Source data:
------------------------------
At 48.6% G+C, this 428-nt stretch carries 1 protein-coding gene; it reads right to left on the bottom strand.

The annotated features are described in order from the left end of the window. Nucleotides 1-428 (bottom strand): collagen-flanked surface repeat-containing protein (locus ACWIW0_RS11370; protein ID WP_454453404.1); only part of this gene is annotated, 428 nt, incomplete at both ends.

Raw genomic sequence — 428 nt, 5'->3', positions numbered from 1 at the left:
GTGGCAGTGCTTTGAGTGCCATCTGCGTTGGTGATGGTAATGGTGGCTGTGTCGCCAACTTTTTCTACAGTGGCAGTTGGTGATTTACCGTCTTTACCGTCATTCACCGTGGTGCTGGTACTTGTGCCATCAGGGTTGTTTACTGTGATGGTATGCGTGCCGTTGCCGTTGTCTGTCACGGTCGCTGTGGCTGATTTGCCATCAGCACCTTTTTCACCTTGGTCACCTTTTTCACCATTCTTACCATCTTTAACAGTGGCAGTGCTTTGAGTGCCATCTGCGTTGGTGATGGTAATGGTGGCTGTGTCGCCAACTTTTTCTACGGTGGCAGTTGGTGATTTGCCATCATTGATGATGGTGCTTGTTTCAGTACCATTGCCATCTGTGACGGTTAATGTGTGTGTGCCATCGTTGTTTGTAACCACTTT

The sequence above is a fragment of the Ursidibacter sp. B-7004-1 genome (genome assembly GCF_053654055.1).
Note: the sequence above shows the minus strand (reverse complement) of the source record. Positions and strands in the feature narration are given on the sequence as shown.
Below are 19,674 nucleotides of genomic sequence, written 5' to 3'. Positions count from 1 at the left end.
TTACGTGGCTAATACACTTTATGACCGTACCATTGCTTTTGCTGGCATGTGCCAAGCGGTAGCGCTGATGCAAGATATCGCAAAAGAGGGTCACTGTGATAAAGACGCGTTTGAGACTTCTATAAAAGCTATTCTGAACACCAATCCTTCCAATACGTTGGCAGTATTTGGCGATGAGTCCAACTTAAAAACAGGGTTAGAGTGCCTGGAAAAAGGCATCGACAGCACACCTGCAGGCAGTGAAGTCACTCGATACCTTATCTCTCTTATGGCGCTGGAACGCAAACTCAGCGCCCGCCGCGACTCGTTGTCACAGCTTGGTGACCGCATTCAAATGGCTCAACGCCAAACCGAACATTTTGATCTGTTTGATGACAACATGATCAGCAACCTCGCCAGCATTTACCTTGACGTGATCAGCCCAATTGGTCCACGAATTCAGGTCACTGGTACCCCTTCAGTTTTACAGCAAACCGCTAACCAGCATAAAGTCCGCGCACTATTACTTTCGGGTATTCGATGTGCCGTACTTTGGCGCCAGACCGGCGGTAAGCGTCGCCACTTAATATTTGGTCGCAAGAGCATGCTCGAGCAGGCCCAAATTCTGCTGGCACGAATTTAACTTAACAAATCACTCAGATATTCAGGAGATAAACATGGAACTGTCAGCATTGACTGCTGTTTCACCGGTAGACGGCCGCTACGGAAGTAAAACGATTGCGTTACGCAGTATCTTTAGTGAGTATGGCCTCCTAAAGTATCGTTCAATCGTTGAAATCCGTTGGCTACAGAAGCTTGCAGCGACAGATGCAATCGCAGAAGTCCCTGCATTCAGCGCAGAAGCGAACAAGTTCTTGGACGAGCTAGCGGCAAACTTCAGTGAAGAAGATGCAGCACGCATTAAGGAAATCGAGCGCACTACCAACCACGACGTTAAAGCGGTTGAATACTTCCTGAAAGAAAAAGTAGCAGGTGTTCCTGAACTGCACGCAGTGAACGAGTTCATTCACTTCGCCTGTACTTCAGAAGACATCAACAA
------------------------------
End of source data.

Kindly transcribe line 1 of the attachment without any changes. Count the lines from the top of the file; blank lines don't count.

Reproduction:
At 48.6% G+C, this 428-nt stretch carries 1 protein-coding gene; it reads right to left on the bottom strand.